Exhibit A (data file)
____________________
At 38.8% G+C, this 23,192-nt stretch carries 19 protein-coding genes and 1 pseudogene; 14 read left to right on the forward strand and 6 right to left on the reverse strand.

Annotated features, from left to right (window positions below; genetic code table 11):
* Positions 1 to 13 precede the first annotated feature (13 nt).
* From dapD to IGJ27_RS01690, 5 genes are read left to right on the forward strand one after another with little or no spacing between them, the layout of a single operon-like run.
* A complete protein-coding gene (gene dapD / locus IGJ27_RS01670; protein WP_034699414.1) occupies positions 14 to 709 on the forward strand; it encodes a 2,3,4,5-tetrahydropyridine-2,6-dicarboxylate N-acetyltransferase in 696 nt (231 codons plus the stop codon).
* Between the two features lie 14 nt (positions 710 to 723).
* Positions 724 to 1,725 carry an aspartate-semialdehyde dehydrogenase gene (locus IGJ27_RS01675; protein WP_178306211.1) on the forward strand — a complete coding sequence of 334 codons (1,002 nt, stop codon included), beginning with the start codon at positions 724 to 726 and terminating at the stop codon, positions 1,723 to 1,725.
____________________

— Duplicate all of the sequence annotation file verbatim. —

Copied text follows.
At 38.8% G+C, this 23,192-nt stretch carries 19 protein-coding genes and 1 pseudogene; 14 read left to right on the forward strand and 6 right to left on the reverse strand.

Annotated features, from left to right (window positions below; genetic code table 11):
* Positions 1 to 13 precede the first annotated feature (13 nt).
* From dapD to IGJ27_RS01690, 5 genes are read left to right on the forward strand one after another with little or no spacing between them, the layout of a single operon-like run.
* A complete protein-coding gene (gene dapD / locus IGJ27_RS01670; protein WP_034699414.1) occupies positions 14 to 709 on the forward strand; it encodes a 2,3,4,5-tetrahydropyridine-2,6-dicarboxylate N-acetyltransferase in 696 nt (231 codons plus the stop codon).
* Between the two features lie 14 nt (positions 710 to 723).
* Positions 724 to 1,725 carry an aspartate-semialdehyde dehydrogenase gene (locus IGJ27_RS01675; protein WP_178306211.1) on the forward strand — a complete coding sequence of 334 codons (1,002 nt, stop codon included), beginning with the start codon at positions 724 to 726 and terminating at the stop codon, positions 1,723 to 1,725.